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Details
Elizabeth Peyton (b. 1965)
Tokyo (Craig)
signed, titled and dated 'Tokyo (CRAIG) November 1997 Elizabeth Peyton' (on the reverse)
oil and plaster on panel
10¼ x 8 1/8in. (26 x 20.8cm)
Executed in 1997
Provenance
Sadie Coles HQ, London.
Acquired from the above by the present owner.
Literature
D. Hickey, M. Higgs, S. Lafreniere and R. Smith (eds.), Elizabeth Peyton, New York 2005, p. 260 (illustrated in colour, p. 117).
Exhibited
Basel, Kunstmuseum Basel. Museum für Gegenwartskunst, Elizabeth Peyton, 1998, no. 7. This exhibition later travelled to Wolfsburg, Kunstmuseum Wolfsburg.
Hamburg, Deichtorhallen Hamburg, Elizabeth Peyton, 2001-2002 (illustrated in colour, p. 50).
New York, New Museum, Elizabeth Peyton: Live Forever, 2008-2010, p. 242 (illustrated in colour, p. 130). This exhibition later travelled to Minneapolis, Walker Art Center; London, Whitechapel Art Gallery and Maastricht, Bonnefantenmuseum.

Lot Essay

'I think about how influential some people are in others' lives. So it doesn't matter who they are or how famous they are but rather how beautiful is the way they live their lives and how inspiring they are for others. And I find this in people I see frequently as much as in people I never met'
(E. Peyton, quoted in Elizabeth Peyton, exh. cat., Deichtorhallen Hamburg, Hamburg, 2001, p. 6).

Compellingly intimate and enigmatic, Tokyo (Craig) is Elizabeth Peyton's tender portrait of Craig Wadlin, a friend and fellow artist. Deftly executed in tones of deep indigo, we see a clearly defined silhouette of a man standing before a window. Light floods the room through half-drawn curtains, throwing the man into shadow and shrouding him in mystery. The painting is a snapshot of a moment within the artist's personal life, yet evinces a half-forgotten memory, or a film still, which gives the subject a timeless quality and the painting a more universal resonance. Tokyo (Craig) has further importance as a part of a wider body of portraits that Peyton was doing at the time, which focused on a small community of creative friends - artists, musicians, writers, dancers and designers - living between London, New York and Berlin.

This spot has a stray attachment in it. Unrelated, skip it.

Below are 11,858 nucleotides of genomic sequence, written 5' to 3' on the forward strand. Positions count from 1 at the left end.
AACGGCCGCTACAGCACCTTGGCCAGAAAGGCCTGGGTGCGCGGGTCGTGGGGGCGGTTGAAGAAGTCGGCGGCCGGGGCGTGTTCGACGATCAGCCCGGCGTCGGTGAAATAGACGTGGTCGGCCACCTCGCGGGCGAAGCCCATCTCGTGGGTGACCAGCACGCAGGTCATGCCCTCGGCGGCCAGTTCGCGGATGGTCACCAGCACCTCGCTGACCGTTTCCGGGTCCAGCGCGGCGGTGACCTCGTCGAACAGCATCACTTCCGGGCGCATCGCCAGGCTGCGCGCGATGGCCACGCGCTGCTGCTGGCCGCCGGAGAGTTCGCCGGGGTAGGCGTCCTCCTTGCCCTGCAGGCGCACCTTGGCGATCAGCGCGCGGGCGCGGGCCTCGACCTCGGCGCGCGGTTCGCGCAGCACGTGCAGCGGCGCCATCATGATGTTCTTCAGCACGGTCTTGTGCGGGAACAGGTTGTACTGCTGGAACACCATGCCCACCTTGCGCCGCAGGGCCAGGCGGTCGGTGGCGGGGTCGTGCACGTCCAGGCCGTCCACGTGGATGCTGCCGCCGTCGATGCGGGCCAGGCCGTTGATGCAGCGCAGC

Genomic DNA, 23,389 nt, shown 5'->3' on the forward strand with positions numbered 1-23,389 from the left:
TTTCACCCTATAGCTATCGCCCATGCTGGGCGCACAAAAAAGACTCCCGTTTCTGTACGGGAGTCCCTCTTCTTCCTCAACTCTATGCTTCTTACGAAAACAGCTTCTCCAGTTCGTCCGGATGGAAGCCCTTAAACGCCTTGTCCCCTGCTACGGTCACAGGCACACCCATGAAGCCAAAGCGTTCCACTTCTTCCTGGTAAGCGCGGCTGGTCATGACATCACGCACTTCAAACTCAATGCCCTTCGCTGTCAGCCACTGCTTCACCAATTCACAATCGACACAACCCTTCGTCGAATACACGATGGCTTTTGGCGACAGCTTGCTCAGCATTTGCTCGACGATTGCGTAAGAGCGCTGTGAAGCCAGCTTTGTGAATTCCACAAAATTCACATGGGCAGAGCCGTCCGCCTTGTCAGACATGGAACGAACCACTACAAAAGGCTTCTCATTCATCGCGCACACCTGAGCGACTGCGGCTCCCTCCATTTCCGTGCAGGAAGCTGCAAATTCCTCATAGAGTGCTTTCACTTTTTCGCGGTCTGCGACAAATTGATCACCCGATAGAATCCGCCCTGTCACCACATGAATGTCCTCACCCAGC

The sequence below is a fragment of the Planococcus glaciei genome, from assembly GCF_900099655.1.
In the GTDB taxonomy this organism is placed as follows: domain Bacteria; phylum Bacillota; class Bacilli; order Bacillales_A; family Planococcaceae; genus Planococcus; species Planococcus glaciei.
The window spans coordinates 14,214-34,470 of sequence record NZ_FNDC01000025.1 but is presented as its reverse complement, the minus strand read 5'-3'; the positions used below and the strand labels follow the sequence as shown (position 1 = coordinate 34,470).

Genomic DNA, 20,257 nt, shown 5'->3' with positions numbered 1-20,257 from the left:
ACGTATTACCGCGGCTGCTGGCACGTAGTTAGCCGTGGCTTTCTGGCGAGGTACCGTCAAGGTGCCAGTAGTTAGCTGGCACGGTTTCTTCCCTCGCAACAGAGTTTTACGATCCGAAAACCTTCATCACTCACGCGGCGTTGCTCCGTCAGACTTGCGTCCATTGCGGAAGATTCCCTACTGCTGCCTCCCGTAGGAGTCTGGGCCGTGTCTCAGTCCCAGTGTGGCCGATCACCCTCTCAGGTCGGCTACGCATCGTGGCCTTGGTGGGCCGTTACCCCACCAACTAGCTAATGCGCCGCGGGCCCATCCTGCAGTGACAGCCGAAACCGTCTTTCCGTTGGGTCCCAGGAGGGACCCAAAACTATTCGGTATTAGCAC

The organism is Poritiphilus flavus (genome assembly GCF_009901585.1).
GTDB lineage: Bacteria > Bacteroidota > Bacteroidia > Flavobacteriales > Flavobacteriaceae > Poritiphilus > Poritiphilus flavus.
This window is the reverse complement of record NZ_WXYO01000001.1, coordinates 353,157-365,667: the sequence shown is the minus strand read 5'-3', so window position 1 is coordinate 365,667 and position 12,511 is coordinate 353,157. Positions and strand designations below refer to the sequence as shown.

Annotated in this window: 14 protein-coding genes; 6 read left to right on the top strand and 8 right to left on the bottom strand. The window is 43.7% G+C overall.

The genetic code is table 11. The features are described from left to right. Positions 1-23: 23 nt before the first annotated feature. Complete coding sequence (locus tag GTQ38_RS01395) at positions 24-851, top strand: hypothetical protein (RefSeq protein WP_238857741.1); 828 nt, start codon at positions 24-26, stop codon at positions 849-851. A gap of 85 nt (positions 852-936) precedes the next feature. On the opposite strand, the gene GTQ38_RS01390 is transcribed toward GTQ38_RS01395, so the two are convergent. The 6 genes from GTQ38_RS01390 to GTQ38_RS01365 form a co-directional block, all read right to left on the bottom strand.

The sitter for this portrait was twenty-four-year-old Craig Wadlin, who was a familiar presence in Peyton's work during the 1990s. At the time, he was one of eight enterprising art school undergraduates who founded the artist's collective, Art Club 2000. The group, whose other members included Soibian Spring, Sarah Rossiter, Will Rollins, Shannon Pultz, Daniel McDonald, Gillian Haratani and Patterson Beckwith, had met at the Cooper Union in New York's East Village and were producing provocative exhibitions as well as making art. The group, formed at the instigation of Colin de Land, the late New York gallerist who became known for his anti-conventional commercial gallery, American Fine Arts, Co., was formed partly in opposition to the ever celebrity-obsessed New York art world of the time.

Throughout her career Peyton has proved her ability to capture contemporary Pop Culture, in the tradition of David Hockney and Andy Warhol, in sumptuous, painterly brushwork reminiscent of 19th century society portraits. Tokyo (Craig) is a classic example of this distinctive juxtaposition, which allows her paintings to work on both aesthetic and conceptual levels. In recent years the cast of characters to be found in Peyton's portraits has expanded from close acquaintances to include celebrities and historical figures who have appealed to her, ranging from Leonardo DiCaprio to Marie Antoinette. Peyton's wish to identify with a person's charisma, however, is the essential drive in choosing a subject for her work.

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